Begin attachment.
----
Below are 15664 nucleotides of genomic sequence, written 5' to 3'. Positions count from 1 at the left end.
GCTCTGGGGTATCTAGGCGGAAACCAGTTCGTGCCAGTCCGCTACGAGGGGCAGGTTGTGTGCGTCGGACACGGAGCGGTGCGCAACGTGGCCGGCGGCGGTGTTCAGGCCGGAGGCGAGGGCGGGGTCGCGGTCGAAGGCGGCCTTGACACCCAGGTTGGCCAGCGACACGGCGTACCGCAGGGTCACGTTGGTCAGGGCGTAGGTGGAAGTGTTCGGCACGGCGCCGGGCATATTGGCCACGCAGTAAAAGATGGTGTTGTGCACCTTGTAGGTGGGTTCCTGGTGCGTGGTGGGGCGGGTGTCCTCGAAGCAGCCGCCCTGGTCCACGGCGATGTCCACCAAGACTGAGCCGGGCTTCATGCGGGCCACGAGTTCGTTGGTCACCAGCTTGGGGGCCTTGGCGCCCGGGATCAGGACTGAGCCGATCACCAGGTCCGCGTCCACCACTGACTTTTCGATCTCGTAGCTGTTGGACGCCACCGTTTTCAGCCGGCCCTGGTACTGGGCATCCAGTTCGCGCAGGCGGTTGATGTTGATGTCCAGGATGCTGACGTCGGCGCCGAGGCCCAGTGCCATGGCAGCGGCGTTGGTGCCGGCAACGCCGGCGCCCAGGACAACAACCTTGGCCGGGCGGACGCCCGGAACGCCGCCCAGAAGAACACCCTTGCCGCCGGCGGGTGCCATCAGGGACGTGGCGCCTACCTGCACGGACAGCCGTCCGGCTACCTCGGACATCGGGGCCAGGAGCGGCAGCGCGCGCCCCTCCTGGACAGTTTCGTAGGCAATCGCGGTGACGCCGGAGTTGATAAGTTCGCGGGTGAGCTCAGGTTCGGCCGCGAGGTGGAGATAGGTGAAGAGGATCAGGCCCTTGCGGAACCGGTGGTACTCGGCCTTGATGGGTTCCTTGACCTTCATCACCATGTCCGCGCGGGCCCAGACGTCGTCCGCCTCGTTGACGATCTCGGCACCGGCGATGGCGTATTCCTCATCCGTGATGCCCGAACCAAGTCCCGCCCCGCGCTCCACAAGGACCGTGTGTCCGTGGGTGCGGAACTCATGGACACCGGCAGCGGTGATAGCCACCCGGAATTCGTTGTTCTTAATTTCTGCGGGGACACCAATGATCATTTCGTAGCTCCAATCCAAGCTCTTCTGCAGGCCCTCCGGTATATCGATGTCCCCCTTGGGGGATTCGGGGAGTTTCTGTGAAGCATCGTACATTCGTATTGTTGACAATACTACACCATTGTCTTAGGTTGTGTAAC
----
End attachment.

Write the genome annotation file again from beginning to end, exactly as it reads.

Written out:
Below are 15664 nucleotides of genomic sequence, written 5' to 3'. Positions count from 1 at the left end.
GCTCTGGGGTATCTAGGCGGAAACCAGTTCGTGCCAGTCCGCTACGAGGGGCAGGTTGTGTGCGTCGGACACGGAGCGGTGCGCAACGTGGCCGGCGGCGGTGTTCAGGCCGGAGGCGAGGGCGGGGTCGCGGTCGAAGGCGGCCTTGACACCCAGGTTGGCCAGCGACACGGCGTACCGCAGGGTCACGTTGGTCAGGGCGTAGGTGGAAGTGTTCGGCACGGCGCCGGGCATATTGGCCACGCAGTAAAAGATGGTGTTGTGCACCTTGTAGGTGGGTTCCTGGTGCGTGGTGGGGCGGGTGTCCTCGAAGCAGCCGCCCTGGTCCACGGCGATGTCCACCAAGACTGAGCCGGGCTTCATGCGGGCCACGAGTTCGTTGGTCACCAGCTTGGGGGCCTTGGCGCCCGGGATCAGGACTGAGCCGATCACCAGGTCCGCGTCCACCACTGACTTTTCGATCTCGTAGCTGTTGGACGCCACCGTTTTCAGCCGGCCCTGGTACTGGGCATCCAGTTCGCGCAGGCGGTTGATGTTGATGTCCAGGATGCTGACGTCGGCGCCGAGGCCCAGTGCCATGGCAGCGGCGTTGGTGCCGGCAACGCCGGCGCCCAGGACAACAACCTTGGCCGGGCGGACGCCCGGAACGCCGCCCAGAAGAACACCCTTGCCGCCGGCGGGTGCCATCAGGGACGTGGCGCCTACCTGCACGGACAGCCGTCCGGCTACCTCGGACATCGGGGCCAGGAGCGGCAGCGCGCGCCCCTCCTGGACAGTTTCGTAGGCAATCGCGGTGACGCCGGAGTTGATAAGTTCGCGGGTGAGCTCAGGTTCGGCCGCGAGGTGGAGATAGGTGAAGAGGATCAGGCCCTTGCGGAACCGGTGGTACTCGGCCTTGATGGGTTCCTTGACCTTCATCACCATGTCCGCGCGGGCCCAGACGTCGTCCGCCTCGTTGACGATCTCGGCACCGGCGATGGCGTATTCCTCATCCGTGATGCCCGAACCAAGTCCCGCCCCGCGCTCCACAAGGACCGTGTGTCCGTGGGTGCGGAACTCATGGACACCGGCAGCGGTGATAGCCACCCGGAATTCGTTGTTCTTAATTTCTGCGGGGACACCAATGATCATTTCGTAGCTCCAATCCAAGCTCTTCTGCAGGCCCTCCGGTATATCGATGTCCCCCTTGGGGGATTCGGGGAGTTTCTGTGAAGCATCGTACATTCGTATTGTTGACAATACTACACCATTGTCTTAGGTTGTGTAAC